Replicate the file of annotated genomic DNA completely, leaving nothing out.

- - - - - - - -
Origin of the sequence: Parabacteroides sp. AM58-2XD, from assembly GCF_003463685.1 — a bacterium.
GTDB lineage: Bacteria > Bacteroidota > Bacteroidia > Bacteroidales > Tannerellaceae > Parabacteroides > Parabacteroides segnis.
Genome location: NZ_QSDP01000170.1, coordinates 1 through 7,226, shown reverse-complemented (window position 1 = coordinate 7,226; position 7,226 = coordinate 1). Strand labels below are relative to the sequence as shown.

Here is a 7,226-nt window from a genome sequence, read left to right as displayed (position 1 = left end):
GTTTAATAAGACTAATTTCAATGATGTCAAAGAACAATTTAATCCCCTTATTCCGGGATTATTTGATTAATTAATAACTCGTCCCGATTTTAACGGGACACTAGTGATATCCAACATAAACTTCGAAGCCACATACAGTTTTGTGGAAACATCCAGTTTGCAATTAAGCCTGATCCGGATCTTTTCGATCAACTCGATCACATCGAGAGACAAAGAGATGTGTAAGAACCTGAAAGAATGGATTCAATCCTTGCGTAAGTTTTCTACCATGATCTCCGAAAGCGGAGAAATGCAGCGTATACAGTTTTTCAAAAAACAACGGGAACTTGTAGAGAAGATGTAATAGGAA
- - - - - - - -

Origin of the sequence: Parabacteroides sp. AM58-2XD, from assembly GCF_003463685.1 — a bacterium.
GTDB lineage: Bacteria > Bacteroidota > Bacteroidia > Bacteroidales > Tannerellaceae > Parabacteroides > Parabacteroides segnis.
Genome location: NZ_QSDP01000170.1, coordinates 1 through 7,226, shown reverse-complemented (window position 1 = coordinate 7,226; position 7,226 = coordinate 1). Strand labels below are relative to the sequence as shown.

Here is a 7,226-nt window from a genome sequence, read left to right as displayed (position 1 = left end):
GTTTAATAAGACTAATTTCAATGATGTCAAAGAACAATTTAATCCCCTTATTCCGGGATTATTTGATTAATTAATAACTCGTCCCGATTTTAACGGGACACTAGTGATATCCAACATAAACTTCGAAGCCACATACAGTTTTGTGGAAACATCCAGTTTGCAATTAAGCCTGATCCGGATCTTTTCGATCAACTCGATCACATCGAGAGACAAAGAGATGTGTAAGAACCTGAAAGAATGGATTCAATCCTTGCGTAAGTTTTCTACCATGATCTCCGAAAGCGGAGAAATGCAGCGTATACAGTTTTTCAAAAAACAACGGGAACTTGTAGAGAAGATGTAATAGGAA